Swansea City: Cesc Fabregas hails fantastic Swans
MICHAEL Laudrup chuckled at the suggestion that he has started winning admirers in Barcelona after Cesc Fabregas saluted Swansea City.
"I have some there already," smiled the man who won four La Liga titles as a Barca player.
He has a few in South West Wales, too.
So spectacular has Laudrup's start to life as Swansea manager been that the club's new £5.5 million record signing will almost certainly have to make do with a place on the bench when Sunderland visit next weekend.
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Ki Sung-Yueng was paraded in front of a throbbing Liberty Stadium crowd before Saturday's rousing game with West Ham United had got under way.
Not eligible yet to make his debut, Ki then took his seat in the directors' box to see Laudrup's team dispatch the Hammers.
Over in Spain, meantime, Fabregas was watching the game on television.
"I love the way Swansea plays…respect," the former Arsenal captain said on Twitter.
Coming from a player who turns out for perhaps the greatest club side and possibly the finest international team football has seen, this was praise indeed.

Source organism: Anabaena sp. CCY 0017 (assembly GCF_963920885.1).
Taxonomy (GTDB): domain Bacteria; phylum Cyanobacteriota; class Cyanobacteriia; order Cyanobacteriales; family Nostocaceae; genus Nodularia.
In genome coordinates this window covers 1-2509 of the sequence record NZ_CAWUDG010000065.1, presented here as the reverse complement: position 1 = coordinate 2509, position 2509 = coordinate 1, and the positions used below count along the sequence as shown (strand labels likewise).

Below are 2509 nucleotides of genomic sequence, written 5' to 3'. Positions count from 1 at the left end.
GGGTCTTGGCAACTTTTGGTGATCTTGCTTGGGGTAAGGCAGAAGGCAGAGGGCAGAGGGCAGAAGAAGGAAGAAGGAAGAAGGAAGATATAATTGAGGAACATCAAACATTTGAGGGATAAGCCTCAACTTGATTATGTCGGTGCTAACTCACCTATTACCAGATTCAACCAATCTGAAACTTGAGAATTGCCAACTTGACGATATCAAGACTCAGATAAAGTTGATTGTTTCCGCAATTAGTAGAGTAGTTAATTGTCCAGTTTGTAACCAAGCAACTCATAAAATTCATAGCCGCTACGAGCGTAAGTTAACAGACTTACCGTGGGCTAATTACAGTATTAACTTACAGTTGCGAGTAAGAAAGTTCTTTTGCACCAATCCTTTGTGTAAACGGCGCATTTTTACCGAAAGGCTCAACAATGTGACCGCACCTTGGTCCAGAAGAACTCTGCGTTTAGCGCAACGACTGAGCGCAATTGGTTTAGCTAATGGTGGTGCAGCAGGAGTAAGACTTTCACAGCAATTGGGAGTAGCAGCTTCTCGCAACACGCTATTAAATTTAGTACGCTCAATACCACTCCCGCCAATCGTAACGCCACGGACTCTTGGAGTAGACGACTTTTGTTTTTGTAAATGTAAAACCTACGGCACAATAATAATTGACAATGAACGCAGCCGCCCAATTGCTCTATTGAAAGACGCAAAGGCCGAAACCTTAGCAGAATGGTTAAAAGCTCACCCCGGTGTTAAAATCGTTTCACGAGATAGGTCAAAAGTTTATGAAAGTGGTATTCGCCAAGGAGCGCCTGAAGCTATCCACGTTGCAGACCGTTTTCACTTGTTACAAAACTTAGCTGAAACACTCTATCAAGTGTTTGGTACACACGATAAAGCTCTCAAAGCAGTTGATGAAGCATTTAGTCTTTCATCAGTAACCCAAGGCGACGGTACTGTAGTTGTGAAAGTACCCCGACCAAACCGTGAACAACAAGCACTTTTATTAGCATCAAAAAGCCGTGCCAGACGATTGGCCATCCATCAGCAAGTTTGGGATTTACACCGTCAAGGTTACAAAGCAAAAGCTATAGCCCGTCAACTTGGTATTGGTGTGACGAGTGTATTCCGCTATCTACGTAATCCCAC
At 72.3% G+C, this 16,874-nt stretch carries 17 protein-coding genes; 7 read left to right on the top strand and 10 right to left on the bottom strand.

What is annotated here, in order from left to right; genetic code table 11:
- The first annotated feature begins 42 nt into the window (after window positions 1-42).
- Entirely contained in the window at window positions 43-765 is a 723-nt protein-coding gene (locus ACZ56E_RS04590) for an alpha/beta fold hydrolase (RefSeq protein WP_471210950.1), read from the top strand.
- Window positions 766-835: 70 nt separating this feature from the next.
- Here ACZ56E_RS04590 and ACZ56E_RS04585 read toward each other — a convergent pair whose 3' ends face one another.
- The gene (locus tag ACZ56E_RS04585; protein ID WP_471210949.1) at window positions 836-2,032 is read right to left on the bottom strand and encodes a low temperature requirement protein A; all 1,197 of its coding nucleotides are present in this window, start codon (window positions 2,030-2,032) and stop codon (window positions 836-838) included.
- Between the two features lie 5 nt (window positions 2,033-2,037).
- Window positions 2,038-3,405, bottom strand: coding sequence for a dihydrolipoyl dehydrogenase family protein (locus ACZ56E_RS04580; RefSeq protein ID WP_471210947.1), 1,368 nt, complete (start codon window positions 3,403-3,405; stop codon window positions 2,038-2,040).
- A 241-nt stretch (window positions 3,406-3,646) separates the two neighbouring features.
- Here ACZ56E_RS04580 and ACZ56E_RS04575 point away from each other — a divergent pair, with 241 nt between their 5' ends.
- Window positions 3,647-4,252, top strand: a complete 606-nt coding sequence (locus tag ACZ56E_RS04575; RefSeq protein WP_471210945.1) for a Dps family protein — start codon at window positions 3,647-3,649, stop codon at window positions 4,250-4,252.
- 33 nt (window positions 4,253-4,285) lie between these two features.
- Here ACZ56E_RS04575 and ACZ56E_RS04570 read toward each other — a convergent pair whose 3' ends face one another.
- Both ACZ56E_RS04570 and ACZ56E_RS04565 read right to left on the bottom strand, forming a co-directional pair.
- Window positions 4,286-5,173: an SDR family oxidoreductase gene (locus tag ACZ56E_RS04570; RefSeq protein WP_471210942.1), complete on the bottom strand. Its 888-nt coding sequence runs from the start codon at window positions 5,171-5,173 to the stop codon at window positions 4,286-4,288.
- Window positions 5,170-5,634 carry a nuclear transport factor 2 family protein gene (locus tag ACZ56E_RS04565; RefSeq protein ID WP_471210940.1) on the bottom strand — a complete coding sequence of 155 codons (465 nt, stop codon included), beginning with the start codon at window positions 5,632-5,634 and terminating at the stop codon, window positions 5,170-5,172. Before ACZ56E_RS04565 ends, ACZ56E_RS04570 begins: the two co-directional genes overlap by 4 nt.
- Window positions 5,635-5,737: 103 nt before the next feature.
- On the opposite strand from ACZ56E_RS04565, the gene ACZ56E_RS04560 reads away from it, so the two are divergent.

Laudrup has tweaked Swansea's approach, asking his wide players to operate closer to the striker so they can influence the game more often and telling his team to work the ball into dangerous areas faster than they did under Brendan Rodgers.
So far, the Dane's plans are working a treat.
"Six points, eight goals and none against — I could not have expected this," Laudrup conceded.
"It's impossible to get better than that."
Laudrup admits that Swansea's first two performances this season have not been faultless.
"At Queens Park Rangers we defended too deep, and here we gave away too many corners and free-kicks," he added.
"Some day that will cost us, because nearly all the teams in this league are stronger than us at set-pieces.
"We have to remember to keep the ball better in certain moments."
Swansea may have altered their tactics following a change of management in the summer, but possession remains king in SA1.